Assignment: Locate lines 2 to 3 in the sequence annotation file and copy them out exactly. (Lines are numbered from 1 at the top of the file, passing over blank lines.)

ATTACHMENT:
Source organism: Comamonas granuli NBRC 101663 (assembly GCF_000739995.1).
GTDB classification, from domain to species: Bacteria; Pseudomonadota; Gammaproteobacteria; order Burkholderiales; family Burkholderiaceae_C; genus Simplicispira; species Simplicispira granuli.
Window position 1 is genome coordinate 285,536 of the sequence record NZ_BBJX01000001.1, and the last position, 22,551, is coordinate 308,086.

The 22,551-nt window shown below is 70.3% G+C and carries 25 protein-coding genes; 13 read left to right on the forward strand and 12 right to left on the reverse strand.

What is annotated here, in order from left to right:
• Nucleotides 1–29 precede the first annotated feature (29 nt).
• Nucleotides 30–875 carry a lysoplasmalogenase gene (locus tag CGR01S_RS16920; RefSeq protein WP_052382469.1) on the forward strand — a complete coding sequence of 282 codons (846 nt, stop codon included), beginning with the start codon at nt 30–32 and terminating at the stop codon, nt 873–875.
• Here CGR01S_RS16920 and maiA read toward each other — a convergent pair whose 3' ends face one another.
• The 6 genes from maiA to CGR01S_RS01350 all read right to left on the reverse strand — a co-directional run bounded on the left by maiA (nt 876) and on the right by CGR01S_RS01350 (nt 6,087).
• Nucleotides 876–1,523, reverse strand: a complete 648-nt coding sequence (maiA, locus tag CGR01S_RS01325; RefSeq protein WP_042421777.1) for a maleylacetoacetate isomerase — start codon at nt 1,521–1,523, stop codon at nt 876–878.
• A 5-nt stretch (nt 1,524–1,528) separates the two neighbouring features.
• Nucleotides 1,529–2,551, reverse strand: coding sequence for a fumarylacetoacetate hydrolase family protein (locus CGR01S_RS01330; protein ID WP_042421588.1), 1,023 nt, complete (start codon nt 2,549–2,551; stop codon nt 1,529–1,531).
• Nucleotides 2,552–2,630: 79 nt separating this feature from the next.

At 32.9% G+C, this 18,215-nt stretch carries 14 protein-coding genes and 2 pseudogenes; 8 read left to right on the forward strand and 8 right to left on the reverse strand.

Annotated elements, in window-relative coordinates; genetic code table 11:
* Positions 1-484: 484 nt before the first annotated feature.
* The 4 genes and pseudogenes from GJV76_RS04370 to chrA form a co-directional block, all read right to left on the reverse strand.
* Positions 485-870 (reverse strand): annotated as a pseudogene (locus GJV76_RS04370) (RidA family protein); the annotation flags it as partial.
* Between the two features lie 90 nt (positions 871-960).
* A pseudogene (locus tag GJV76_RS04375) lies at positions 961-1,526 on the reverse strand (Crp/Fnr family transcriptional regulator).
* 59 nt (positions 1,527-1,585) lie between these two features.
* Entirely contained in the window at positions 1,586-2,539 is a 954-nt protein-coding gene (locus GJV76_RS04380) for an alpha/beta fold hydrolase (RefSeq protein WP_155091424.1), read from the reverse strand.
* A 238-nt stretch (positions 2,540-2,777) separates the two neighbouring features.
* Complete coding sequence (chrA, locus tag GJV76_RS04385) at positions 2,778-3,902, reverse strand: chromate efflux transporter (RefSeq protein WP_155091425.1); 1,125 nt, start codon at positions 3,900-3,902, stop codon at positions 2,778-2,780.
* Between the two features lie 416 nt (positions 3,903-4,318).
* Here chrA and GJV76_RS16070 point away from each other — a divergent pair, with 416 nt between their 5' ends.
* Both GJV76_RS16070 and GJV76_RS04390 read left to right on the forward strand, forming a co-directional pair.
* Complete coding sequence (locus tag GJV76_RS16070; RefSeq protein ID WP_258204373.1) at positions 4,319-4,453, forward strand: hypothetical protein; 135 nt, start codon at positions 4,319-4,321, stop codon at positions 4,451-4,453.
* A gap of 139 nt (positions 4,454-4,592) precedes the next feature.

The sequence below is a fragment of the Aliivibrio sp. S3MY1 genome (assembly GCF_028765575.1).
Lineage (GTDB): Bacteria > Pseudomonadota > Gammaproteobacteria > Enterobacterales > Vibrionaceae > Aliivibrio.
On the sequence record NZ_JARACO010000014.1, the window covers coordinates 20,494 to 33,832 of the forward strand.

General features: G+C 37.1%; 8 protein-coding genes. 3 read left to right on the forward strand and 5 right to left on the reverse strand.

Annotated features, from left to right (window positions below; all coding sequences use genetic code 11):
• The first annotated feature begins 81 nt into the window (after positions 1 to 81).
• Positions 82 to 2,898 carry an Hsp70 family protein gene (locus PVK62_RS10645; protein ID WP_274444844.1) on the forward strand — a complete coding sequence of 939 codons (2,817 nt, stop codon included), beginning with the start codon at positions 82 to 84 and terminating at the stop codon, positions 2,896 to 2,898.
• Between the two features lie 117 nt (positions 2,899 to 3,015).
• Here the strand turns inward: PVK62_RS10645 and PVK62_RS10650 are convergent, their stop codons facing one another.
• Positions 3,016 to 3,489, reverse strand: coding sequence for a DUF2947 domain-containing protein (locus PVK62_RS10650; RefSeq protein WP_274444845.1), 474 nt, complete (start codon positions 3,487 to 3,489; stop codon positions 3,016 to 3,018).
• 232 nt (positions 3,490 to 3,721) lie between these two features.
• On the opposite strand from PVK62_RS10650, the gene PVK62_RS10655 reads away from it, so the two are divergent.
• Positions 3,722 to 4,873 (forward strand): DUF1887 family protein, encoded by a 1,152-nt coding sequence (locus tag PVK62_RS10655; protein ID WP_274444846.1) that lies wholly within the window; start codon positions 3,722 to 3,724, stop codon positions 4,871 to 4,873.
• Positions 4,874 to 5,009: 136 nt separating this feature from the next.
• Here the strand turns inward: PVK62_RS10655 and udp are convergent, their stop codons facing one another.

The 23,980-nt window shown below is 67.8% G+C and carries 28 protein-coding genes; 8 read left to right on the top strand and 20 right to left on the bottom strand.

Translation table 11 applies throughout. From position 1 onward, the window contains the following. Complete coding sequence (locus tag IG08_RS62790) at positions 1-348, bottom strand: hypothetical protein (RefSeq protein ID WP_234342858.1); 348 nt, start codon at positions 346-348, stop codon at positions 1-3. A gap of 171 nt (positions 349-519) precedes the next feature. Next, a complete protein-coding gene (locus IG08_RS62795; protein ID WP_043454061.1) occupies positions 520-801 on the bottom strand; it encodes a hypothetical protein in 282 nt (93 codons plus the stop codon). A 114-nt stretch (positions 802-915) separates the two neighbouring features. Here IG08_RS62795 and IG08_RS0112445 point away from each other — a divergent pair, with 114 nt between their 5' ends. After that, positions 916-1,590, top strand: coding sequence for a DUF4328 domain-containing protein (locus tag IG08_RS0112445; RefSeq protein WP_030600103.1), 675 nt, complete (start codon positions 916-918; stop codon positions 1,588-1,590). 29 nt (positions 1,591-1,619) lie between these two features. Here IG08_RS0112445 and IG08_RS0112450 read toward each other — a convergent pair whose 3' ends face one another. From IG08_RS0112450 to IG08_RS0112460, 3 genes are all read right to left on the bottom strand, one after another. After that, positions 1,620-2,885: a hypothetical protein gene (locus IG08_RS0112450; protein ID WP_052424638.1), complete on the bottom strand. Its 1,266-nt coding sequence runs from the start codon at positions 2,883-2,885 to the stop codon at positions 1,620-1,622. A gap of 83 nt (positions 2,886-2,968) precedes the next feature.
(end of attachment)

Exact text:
GTDB classification, from domain to species: Bacteria; Pseudomonadota; Gammaproteobacteria; order Burkholderiales; family Burkholderiaceae_C; genus Simplicispira; species Simplicispira granuli.
Window position 1 is genome coordinate 285,536 of the sequence record NZ_BBJX01000001.1, and the last position, 22,551, is coordinate 308,086.